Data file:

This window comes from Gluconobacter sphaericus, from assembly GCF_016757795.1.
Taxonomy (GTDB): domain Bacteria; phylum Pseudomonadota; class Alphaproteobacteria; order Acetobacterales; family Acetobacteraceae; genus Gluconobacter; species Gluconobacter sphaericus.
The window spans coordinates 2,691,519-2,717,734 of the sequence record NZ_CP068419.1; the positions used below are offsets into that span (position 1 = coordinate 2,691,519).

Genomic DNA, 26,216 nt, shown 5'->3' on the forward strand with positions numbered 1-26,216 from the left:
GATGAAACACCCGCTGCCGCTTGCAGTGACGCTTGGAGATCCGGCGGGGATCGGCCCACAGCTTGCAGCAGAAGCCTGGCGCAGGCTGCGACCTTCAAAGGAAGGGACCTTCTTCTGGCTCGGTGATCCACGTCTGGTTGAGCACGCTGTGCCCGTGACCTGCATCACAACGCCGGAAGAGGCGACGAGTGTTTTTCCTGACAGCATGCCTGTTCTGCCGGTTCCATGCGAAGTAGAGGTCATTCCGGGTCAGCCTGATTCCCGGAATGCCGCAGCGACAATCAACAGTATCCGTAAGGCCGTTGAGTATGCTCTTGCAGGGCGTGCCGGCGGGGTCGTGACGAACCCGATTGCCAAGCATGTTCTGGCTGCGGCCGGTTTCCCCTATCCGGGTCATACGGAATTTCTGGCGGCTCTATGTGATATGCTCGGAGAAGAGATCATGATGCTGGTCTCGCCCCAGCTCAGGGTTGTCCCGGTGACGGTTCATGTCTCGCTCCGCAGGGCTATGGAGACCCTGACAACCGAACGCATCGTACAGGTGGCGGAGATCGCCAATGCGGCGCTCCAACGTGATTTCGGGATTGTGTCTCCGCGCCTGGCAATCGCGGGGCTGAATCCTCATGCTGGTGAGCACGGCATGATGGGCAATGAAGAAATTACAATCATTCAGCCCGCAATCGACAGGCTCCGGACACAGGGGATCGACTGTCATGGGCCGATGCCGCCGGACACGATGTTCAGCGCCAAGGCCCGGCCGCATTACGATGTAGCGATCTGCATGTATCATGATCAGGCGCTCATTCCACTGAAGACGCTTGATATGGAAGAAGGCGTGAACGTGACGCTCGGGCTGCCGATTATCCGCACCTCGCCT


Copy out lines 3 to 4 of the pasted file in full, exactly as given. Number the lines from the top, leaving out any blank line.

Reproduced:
The window spans coordinates 2,691,519-2,717,734 of the sequence record NZ_CP068419.1; the positions used below are offsets into that span (position 1 = coordinate 2,691,519).

Genomic DNA, 26,216 nt, shown 5'->3' on the forward strand with positions numbered 1-26,216 from the left: